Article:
Broncos Journal: Eventual sale price would shatter current NFL record of $2.275 billion
Notes and analysis about the Broncos after the July 12 trial matching Amie Klemmer and Beth Bowlen Wallace against their father’s trustees was vacated.
Notes and analysis about the Broncos after the July 12 trial matching Amie Klemmer and Beth Bowlen Wallace against their father’s trustees was vacated:
1. Now what? That was the main question I asked Tuesday night to attorneys from both sides of the battle and local legal experts. All I got from the plaintiffs and defendants were a string of “No comments.” The experts I called said this means a settlement is either done or close to the finish line.
2. Broncos fans deserved more detail from each side. Fans help pay the salaries of the trustees, particularly Broncos president/CEO Joe Ellis and team counsel Rich Slivka, and continue to aid in raising the value of the club, which will ultimately benefit Klemmer and Wallace. Instead, the sides hid behind a likely confidentiality agreement. All they needed to say is, “Yes, we have reached a settlement. There will be no trial,” in a joint statement.
3. The lack of insight meant hedging the analysis. Does this mean the Broncos will be put up for sale soon? Does this mean the trustees will run the sale process? What does this mean for Brittany Bowlen’s future with the team? Was the NFL office involved in getting the sides to the bargaining table?
4. The sisters’ claim that Pat Bowlen didn’t have the proper capacity was a long-shot to win because of the Cunningham test that was established in a 1953 case in Colorado. According to Nicole Schneider, a board-certified forensic psychologist, the case established five factors to determine capacity.
5. The five check-marks: Bowlen understood he was making a will. He knew what he owned. He understood how the assets would be distributed. He knew who would receive his assets. And the will represented his wishes. As it pertains to Bowlen, this is where the defense would have presented Richard Robinson’s affidavit from November 2018. Robinson was hired by Bowlen in March 2007 to review his estate plan and provide recommendations. In the affidavit, Robinson said Bowlen was “fully engaged in the process and understood the provisions.”
6. One potential example of undue influence? “That a trustee was involved in the drafting of the trust document and not only its execution,” said Nick Kliman, an estate attorney at Gendleman-Kliman in Denver.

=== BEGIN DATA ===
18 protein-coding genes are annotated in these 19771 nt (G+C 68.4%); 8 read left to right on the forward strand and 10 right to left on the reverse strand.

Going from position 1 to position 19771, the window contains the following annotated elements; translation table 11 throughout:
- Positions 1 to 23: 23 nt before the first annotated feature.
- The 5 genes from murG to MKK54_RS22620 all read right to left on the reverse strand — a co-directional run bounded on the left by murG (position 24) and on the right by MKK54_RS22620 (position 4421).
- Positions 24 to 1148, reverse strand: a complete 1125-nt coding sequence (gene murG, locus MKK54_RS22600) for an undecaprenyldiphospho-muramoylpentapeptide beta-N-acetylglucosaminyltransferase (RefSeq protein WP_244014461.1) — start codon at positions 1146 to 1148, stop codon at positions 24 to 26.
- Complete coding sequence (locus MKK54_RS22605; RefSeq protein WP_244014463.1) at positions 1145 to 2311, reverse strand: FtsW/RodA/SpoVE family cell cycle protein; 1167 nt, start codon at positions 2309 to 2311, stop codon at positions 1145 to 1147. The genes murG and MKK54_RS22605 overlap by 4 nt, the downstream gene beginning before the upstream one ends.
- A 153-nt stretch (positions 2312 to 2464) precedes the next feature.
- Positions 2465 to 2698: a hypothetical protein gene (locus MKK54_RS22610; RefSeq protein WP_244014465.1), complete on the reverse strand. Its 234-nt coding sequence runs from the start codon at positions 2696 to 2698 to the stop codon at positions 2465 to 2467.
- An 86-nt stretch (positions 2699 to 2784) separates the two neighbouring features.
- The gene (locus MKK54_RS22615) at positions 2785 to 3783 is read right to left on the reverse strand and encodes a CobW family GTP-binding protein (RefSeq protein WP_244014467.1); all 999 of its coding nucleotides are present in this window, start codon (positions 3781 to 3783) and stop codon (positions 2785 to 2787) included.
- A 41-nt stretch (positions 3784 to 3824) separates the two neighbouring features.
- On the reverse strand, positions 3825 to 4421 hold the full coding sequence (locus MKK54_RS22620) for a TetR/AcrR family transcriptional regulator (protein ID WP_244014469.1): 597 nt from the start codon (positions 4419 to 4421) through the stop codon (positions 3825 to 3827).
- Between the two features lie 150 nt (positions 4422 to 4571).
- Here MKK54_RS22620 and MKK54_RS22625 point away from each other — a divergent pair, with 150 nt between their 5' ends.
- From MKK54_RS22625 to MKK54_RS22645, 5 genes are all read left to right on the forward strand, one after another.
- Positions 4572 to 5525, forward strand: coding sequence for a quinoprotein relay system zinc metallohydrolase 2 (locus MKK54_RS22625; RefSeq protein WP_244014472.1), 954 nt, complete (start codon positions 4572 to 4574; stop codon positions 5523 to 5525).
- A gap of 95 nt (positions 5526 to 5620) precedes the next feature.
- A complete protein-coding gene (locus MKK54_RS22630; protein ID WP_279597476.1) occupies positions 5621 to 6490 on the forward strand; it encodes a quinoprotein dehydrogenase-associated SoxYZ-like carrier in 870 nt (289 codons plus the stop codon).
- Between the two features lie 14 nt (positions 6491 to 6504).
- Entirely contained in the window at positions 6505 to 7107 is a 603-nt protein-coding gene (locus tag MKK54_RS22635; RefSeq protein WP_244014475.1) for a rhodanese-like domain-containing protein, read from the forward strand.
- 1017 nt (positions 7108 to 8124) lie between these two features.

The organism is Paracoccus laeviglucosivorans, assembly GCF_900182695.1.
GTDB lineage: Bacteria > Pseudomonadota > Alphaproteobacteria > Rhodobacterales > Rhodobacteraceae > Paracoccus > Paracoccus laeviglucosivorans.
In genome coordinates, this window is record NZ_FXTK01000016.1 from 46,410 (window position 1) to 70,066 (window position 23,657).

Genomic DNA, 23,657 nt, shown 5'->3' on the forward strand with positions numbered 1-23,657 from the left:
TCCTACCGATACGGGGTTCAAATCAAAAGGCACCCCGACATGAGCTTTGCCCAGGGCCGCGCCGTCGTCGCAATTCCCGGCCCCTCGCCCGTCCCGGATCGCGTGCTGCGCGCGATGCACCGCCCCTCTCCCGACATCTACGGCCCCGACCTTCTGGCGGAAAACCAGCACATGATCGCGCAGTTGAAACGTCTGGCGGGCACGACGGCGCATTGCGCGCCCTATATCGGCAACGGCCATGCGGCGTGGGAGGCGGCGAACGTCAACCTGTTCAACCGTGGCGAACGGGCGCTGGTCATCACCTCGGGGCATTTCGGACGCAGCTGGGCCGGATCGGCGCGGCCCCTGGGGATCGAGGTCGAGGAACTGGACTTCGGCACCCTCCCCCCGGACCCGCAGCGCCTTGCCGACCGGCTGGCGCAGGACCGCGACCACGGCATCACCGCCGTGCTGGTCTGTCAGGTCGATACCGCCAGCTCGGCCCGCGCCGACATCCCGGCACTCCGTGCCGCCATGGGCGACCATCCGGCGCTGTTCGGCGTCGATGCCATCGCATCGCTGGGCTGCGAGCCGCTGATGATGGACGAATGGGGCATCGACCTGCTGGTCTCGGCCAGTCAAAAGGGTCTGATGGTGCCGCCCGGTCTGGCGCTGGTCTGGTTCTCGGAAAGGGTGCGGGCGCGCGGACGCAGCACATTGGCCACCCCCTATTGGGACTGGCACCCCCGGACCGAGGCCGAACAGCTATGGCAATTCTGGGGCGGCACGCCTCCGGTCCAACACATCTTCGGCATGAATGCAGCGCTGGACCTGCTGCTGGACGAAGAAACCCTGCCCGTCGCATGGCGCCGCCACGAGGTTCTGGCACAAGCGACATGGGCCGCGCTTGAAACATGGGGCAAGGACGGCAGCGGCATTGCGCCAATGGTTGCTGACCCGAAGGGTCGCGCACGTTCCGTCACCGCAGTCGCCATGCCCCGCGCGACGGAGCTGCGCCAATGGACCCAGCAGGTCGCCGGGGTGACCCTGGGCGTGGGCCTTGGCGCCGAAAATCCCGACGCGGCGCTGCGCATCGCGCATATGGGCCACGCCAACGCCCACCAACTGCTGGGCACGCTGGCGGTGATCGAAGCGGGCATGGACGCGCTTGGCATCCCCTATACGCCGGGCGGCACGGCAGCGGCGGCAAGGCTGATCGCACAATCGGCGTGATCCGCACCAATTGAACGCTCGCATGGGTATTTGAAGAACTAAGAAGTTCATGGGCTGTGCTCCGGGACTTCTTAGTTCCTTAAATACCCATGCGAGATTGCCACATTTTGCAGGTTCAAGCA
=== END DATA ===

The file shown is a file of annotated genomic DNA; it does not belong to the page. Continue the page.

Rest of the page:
7. The other area for undue influence is from Colorado Jury Instruction Chapter 34. According to Schneider, it relates to the sisters’ case: “The sister (would) have (had) to show that the defendants changed Pat’s plan from what he otherwise wanted.”
8. When told the trial could last a month, the experts estimated each side would bring at least 20 witnesses to the stand. “A normal trial for these kinds of cases would be two days,” Kliman said. “But the higher value of the case and more that’s at-stake, the more evidence you want to get admitted and the more testimony you want admitted.”
9. One question I asked all of the experts over the past year: Did Pat screw up? Should have he paid better attention to his estate-planning documents post-Alzheimer’s diagnosis and pre-cognitive decline?
10. “The short is, ‘Yes,’” said Blake Harris, managing attorney at Mile High Estate Planning. “He should have buttoned this up better when he had capacity. The most common mistake made in estate planning is waiting too long. It’s not a good time to start making changes once a person is diagnosed. … I’ve reviewed estate plans from every other law firm in town and some of the wealthiest individuals have poorly-drafted estate plans and apparently, Pat was one of those people. Had he planned sooner and the plan was clearer, it would have saved his family millions of dollars.”
11. On the same topic, Kliman said: “It is possible Pat was receiving bad advice and based on the timeline, it looks there are some indications that he had early on-set Alzheimer’s before the estate plan was changed. Maybe he wasn’t as prudent as he should have been.”
12. Now about the future of the Broncos in general and their future owner in particular. If the team was put on the block this summer, one league insider said the earliest a new owner would be approved is the March 2022 league meeting. That’s a lightning-fast process so my guess is the league has been vetting potential owners for years.
13. A Broncos sale price will shatter the NFL record of $2.275 billion paid by David Tepper for the Carolina Panthers in 2018. Factoring in the new television deal that starts in 2023 — a reported $110 billion over 11 years means a team take-home of $321 million per year! — will help the Broncos set a U.S. sports sale record.
14. Last month, Forbes valued the Broncos at $3.2 billion, 25th-richest in the world. Could the team fetch $3.5 billion if a bidding war took place? Absolutely.